Imagination on canvas

Published By: 
NT Buzz
Dated On: 
1st August 2017
Imagination on canvas

Pune based Suhasini Kirloskar, a marketing consultant turned artist is exhibiting her art in Goa for the first time. Her love for abstract art has helped her draw her imagination on the canvas.

Suhasini has always appreciated art, however the realisation of her passion for art came a little later, when her sons were old enough to leave home for education and later work. To help her cope with the vacuum of the 'empty nest' she began painting and thus found her art.

Suhashini Kirloskar speaks about her new venture in Goa in this interview...

Q. What do you feel about exhibiting your artwork in Goa for the first time?
Indeed this is very exciting. Goa has a unique aesthetic and beauty-natural, architectural and spiritual, and will be a unique setting for my art to be displayed in. It's going to be very interesting to see how this setting responds to my work. And of course, the viewers are the most important. I'm excited and a little nervous, will they like the work? I have not organised this all by myself. The folks at Carpe Diem and my friend Rahul Chandawarkar have helped me a lot to organise it.

Q. Goa is a state that values art and culture. Comment?
I think it's just such an inspiring setting. Moreover with the tourists that Goa attracts, from all over the world, there's potential for art appreciation and crosspollination of ideas. I know that there are now art festivals that happen in Goa every year, so i belive the art scenes are getting stronger and stronger.

Q. What made you realise that you can be a great artist besides being a marketing consultant?
I opine that everyone can be a great artist! Actually, jokes apart, I'm not sure I'm great. However, I think can express freely, I have visions of art, and I can create something What I create could be meaningful, and to some people, beautiful. It can evoke emotions in viewers and they can connect with the work and with me. Once I realised these things, I could create freely and joyfully.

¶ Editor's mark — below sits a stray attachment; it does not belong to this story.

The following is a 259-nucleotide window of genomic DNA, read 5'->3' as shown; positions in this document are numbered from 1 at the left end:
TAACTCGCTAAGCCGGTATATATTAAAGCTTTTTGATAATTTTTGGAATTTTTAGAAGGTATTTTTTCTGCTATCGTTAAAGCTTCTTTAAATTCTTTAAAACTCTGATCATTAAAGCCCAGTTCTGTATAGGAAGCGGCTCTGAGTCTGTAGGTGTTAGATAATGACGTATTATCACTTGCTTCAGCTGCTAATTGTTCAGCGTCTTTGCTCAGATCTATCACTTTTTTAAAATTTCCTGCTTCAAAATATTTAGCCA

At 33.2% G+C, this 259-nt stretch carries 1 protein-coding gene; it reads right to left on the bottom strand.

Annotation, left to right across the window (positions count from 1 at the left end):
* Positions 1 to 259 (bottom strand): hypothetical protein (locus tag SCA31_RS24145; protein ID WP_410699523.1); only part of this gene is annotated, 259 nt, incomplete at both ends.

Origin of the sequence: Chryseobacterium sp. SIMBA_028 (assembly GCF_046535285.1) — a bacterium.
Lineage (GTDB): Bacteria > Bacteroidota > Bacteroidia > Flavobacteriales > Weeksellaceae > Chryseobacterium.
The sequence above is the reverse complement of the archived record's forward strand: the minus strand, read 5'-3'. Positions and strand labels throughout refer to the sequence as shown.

Q. Tell us about your journey as an artist.
As a student, I was more inclined towards art appreciation than painting. So it started by looking at books about the masters, and then, when I travelled to Europe, as a teenager, it was a feeling of complete awe and wonder, to see the great museums and art collections.

I grew up in South Mumbai, so walking through Jehangir Art Gallery or seeing special shows at the NCPA (National Centre for the Performing Arts) or Taj was a regular feature. We would run into M F Husain while walking on the streets, and there were wonderful shows happening all the time, both by Indian and International artists. I connected with art at a very emotional level. Then, when my children were young, I took up collages. This was a very satisfying and enjoyable form of creation. The kids would be reading, or building their airplanes, and I would be sitting in the midst of a huge mess of paper. Some of my work from that time still gives me great happiness.

Painting actually 'happened' to me very late in life! I got a very strong urge to put my visions on canvas. And that's how I started painting, about ten years ago. But in these 10 years, I have spent long hours, sometimes day, and full weekends, on painting I will be splattered with paint, practically submerged in paint, for two days at a stretch.

Q. You like to bring out your imagination on the canvas through abstract than realism. Why?
I usually never aspire for realism. I just find it boring. I try to capture imagination and dreams. I paint landscapes, but with the feeling that 'maybe there could be a world like this'. I also find the entire process of creating representational art non-spontaneous; an attempt to capture physical features onto canvas and for me, this process is extremely laboured. Not having studied art formally, it doesn't come easily or naturally to me. So when I paint, I express freely, spontaneously. I have something in mind, but then the painting seems to have a 'mind' of its own, and takes its own course. I keep working until the work is satisfying, often changing course completely. There is a certain magic in the process of creation. You see your own feelings reflected in the work in subtle ways, which is not the result of any planning. After that, it's a matter of what the viewer can see in the painting. Again, there is a magic in what the painting 'evokes', rather than shows. I believe that viewers respond to my paintings at that level.

Q. In your opinion, is abstract art an artist's style or identity?
As an artist, I don't think about either style or identity, as that would limit creative expression. I just paint. When it comes to putting together a show, I see whether the paintings, as a group, are conveying something. Maybe, sometime in the future, some of my work would be recognised as my unique 'style'. Currently, I'm open to experimenting, so not trying to stick to one style.

Q. Any new ventures in the pipeline?
I dream about painting art that are meditative. Also spiritual themes that rise above the religious imagery that is so dominant today. I struggle with these visions and ideas, and start working to put some of them on canvas. As they take shape, they will become future works.